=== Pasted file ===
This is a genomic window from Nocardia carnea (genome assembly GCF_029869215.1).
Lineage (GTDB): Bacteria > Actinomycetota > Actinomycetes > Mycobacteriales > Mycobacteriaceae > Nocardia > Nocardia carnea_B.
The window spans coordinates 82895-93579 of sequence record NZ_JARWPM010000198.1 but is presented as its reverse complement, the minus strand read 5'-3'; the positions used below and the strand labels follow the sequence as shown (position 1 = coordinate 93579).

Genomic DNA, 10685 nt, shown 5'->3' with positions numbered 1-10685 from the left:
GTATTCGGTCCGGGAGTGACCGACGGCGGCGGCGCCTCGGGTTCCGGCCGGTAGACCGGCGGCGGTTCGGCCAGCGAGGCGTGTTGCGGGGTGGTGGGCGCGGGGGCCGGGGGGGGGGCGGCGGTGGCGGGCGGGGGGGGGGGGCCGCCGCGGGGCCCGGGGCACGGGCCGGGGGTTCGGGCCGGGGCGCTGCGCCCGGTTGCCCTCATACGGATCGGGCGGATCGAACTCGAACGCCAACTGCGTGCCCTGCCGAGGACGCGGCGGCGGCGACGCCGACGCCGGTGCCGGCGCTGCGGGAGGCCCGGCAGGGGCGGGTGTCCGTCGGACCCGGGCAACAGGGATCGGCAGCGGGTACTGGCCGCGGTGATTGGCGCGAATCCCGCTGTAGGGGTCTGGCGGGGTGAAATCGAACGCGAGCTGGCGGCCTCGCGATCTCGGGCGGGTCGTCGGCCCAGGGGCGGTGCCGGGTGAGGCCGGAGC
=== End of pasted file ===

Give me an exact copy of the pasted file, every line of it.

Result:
This is a genomic window from Nocardia carnea (genome assembly GCF_029869215.1).
Lineage (GTDB): Bacteria > Actinomycetota > Actinomycetes > Mycobacteriales > Mycobacteriaceae > Nocardia > Nocardia carnea_B.
The window spans coordinates 82895-93579 of sequence record NZ_JARWPM010000198.1 but is presented as its reverse complement, the minus strand read 5'-3'; the positions used below and the strand labels follow the sequence as shown (position 1 = coordinate 93579).

Genomic DNA, 10685 nt, shown 5'->3' with positions numbered 1-10685 from the left:
GTATTCGGTCCGGGAGTGACCGACGGCGGCGGCGCCTCGGGTTCCGGCCGGTAGACCGGCGGCGGTTCGGCCAGCGAGGCGTGTTGCGGGGTGGTGGGCGCGGGGGCCGGGGGGGGGGCGGCGGTGGCGGGCGGGGGGGGGGGGCCGCCGCGGGGCCCGGGGCACGGGCCGGGGGTTCGGGCCGGGGCGCTGCGCCCGGTTGCCCTCATACGGATCGGGCGGATCGAACTCGAACGCCAACTGCGTGCCCTGCCGAGGACGCGGCGGCGGCGACGCCGACGCCGGTGCCGGCGCTGCGGGAGGCCCGGCAGGGGCGGGTGTCCGTCGGACCCGGGCAACAGGGATCGGCAGCGGGTACTGGCCGCGGTGATTGGCGCGAATCCCGCTGTAGGGGTCTGGCGGGGTGAAATCGAACGCGAGCTGGCGGCCTCGCGATCTCGGGCGGGTCGTCGGCCCAGGGGCGGTGCCGGGTGAGGCCGGAGC